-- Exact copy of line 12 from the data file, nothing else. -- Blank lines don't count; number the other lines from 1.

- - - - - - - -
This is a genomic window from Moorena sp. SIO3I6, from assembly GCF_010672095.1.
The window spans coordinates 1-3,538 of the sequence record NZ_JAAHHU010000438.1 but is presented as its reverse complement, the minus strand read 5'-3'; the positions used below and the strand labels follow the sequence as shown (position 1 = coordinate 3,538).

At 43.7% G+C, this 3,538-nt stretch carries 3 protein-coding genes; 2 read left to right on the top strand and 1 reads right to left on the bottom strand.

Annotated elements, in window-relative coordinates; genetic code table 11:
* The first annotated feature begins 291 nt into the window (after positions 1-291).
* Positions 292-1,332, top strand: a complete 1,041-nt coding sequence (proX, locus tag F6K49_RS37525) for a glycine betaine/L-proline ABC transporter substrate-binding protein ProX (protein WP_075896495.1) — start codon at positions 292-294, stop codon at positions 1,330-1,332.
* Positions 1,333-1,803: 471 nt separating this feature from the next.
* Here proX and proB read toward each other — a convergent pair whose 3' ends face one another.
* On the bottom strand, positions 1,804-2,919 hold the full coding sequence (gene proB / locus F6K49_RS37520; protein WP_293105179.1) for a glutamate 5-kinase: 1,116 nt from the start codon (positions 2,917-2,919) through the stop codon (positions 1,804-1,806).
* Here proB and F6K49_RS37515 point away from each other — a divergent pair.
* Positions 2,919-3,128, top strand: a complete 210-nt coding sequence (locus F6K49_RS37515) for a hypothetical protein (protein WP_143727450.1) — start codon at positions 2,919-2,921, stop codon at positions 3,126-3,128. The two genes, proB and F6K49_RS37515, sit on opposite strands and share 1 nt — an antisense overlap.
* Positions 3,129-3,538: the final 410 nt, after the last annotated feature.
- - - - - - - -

* Positions 3,129-3,538: the final 410 nt, after the last annotated feature.